Thursday, November 29, 2012

Sundance-winning Director Jon Foy on Why Open Screen is Important

By Erin Korth, BMFI Intern

Open Screen alum Jon Foy at BMFI's screening
of his Sundance-winning documentary,
Resurrect Dead
On Monday, Bryn Mawr Film Institute celebrates aspiring local filmmakers at the first Open Screen Showcase, a compilation of the best of Open Screen Mondays. The event, which includes food and drink, will be emceed by actor/comedian and former MST3K host Joel Hodgson, and is curated by BMFI Lead Manager Mike McCracken.

Jon Foy, a documentary filmmaker and Philadelphia native, made headlines with his critically acclaimed debut film, Resurrect Dead: The Mystery of the Toynbee Tiles. Foy screened his unfinished work for BMFI Open Screen audiences several years ago, and returned this past January as a visiting filmmaker to hold a Q&A session following the screening of his completed documentary, which had recently won a Best Directing Award at the Sundance Film Festival.

Mike McCracken interviewed the acclaimed Open Screen alum via email about the importance of Open Screen:
Why is Open Screen important for the filmmaking community?
Competitions can sometimes take the fun out of filmmaking, so it’s nice to have a space where you can experiment and be playful in a setting where no one’s expecting polished pieces from you. 
How is the Open Screen format different from a selective format? How does this format benefit you as a filmmaker? 
You learn different things when you watch a film without a filter. You can learn common pitfalls of first-time filmmakers (sound issues, for instance) that would normally get filtered out before they reach a film festival audience, and that’s valuable.
What did you learn about your work through the Open Screen experience?
The theater sound was so much better than my home setup, so I actually learned a bit about sound editing by listening closely to see if I’d masked my interview splices well enough. I know that doesn't sound exciting to people (sound issues rarely do), but my understanding of sound editing took a big leap forward the day I showed a sample of my film. I think it’s a good idea to take your film-in-progress for a test drive early rather than wait until the premiere to hear what it sounds like in a theater.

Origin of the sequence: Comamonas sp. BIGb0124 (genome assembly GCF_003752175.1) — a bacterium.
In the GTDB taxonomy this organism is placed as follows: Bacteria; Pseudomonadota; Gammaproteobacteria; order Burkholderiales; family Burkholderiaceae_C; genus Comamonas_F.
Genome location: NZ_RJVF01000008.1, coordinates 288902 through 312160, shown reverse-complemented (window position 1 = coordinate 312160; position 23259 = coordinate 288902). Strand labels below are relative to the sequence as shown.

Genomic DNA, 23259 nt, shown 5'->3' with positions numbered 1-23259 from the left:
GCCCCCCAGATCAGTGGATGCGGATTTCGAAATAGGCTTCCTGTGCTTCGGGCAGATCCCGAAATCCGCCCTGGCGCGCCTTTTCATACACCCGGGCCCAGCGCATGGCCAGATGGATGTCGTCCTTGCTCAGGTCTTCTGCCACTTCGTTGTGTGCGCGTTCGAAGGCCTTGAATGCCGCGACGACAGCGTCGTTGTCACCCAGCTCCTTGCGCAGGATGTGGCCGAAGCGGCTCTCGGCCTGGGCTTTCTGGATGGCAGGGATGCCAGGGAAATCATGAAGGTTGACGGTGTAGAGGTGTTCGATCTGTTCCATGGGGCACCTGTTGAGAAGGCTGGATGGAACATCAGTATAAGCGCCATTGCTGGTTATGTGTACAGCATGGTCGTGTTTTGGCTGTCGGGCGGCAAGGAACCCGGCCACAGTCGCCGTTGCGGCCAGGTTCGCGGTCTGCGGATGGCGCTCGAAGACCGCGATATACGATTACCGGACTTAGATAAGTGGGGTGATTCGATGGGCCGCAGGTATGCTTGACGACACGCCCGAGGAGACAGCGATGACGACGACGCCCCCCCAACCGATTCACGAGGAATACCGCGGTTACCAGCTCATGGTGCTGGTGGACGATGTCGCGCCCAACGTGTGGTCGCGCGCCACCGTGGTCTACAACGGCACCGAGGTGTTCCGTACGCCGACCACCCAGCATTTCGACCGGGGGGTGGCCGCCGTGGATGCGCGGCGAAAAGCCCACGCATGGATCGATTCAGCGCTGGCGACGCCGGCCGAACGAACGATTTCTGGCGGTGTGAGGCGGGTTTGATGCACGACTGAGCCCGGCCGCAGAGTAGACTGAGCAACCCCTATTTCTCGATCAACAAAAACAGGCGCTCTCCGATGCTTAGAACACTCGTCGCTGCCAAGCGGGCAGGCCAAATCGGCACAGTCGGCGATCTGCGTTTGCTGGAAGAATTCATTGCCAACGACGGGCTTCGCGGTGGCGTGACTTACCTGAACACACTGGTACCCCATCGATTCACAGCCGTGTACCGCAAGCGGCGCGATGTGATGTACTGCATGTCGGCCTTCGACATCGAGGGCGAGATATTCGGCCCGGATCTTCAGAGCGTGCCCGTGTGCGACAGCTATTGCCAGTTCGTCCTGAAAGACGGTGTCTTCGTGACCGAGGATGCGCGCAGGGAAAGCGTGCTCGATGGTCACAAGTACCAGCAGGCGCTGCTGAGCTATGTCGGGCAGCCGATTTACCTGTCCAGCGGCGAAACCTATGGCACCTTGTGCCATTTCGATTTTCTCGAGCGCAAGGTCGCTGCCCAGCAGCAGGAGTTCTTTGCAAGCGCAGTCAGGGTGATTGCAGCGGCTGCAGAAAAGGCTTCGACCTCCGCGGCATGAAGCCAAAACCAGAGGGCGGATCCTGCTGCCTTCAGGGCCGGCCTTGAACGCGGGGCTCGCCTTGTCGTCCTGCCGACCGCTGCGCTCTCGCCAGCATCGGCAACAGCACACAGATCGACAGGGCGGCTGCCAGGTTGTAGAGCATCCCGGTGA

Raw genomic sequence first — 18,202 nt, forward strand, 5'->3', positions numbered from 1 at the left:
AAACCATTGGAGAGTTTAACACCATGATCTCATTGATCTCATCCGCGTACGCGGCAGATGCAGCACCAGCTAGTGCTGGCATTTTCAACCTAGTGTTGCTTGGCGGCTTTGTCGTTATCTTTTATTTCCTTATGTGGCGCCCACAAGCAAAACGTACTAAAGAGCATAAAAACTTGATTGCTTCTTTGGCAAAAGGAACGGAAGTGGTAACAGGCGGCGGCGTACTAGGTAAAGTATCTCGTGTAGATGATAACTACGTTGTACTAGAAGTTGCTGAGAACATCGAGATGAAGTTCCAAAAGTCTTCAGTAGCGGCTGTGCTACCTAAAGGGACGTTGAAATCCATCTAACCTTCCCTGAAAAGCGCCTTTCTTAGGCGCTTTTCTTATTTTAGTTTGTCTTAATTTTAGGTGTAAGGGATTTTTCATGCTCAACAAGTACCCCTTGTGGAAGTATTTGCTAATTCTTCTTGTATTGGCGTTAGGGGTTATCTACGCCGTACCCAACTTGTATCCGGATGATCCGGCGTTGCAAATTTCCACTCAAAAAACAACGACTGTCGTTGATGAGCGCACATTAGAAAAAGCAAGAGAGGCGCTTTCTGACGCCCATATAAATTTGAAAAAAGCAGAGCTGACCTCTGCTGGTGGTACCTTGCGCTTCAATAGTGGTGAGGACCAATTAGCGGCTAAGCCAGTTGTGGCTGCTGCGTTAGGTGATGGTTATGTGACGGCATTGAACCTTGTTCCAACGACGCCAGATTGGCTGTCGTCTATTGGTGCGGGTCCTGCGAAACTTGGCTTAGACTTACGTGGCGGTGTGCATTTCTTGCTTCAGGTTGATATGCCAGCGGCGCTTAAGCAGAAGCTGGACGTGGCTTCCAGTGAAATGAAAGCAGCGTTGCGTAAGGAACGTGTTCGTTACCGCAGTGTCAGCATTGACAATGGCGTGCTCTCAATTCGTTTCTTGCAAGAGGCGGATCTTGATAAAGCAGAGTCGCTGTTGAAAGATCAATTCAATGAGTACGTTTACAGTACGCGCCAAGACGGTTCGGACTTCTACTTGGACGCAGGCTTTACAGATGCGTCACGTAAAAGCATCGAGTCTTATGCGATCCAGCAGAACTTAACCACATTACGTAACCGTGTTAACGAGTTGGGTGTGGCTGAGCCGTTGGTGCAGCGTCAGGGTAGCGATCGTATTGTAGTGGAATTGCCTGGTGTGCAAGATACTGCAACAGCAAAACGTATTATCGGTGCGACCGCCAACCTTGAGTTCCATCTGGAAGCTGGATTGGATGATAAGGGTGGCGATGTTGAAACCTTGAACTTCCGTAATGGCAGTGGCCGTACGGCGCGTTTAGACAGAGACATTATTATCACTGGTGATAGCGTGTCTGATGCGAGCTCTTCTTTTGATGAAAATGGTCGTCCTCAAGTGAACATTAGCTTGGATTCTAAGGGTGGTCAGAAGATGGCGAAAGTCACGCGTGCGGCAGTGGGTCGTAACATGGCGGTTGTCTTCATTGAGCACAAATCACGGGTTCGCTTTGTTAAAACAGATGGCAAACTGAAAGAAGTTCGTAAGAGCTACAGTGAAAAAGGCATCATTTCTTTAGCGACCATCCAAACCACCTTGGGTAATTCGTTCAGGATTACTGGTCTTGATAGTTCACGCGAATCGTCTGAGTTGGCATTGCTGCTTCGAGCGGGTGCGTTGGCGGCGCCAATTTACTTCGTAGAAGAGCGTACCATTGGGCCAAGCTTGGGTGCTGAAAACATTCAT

What’s the best thing you've ever seen at Open Screen?
I don’t know about “best”, since it’s pretty apples and oranges, but Yoon Jung Lee’s Remember O Goddess stunned me with production values I’d typically expect from a theatrically released film. But I think “best” isn't the right word to use in this situation. Everyone knows that you can just go to a theater to see something professionally produced, so that’s not really the point. The value of Open Screen Night is that you see things that are different, some of them quite out there, that you simply couldn't catch in a normal theater setting. Unpolished work has its own charm.
Thank you, Jon! You can find out more information about Resurrect Dead here. The documentary investigates the mysterious Toynbee tiles, anonymous messages found embedded in the streets of over twenty major cities across the world. The tiles’ inscriptions are thought to reference a science-fiction short story by Ray Bradbury, and their origin is often traced back to Philadelphia in the 1980s.

Check out a selection of work from Open Screen Mondays for yourself at Open Screen Showcase on Monday, December 3 at 7:00 pm.

Erin Korth is a senior at Bryn Mawr College currently interning at BMFI.

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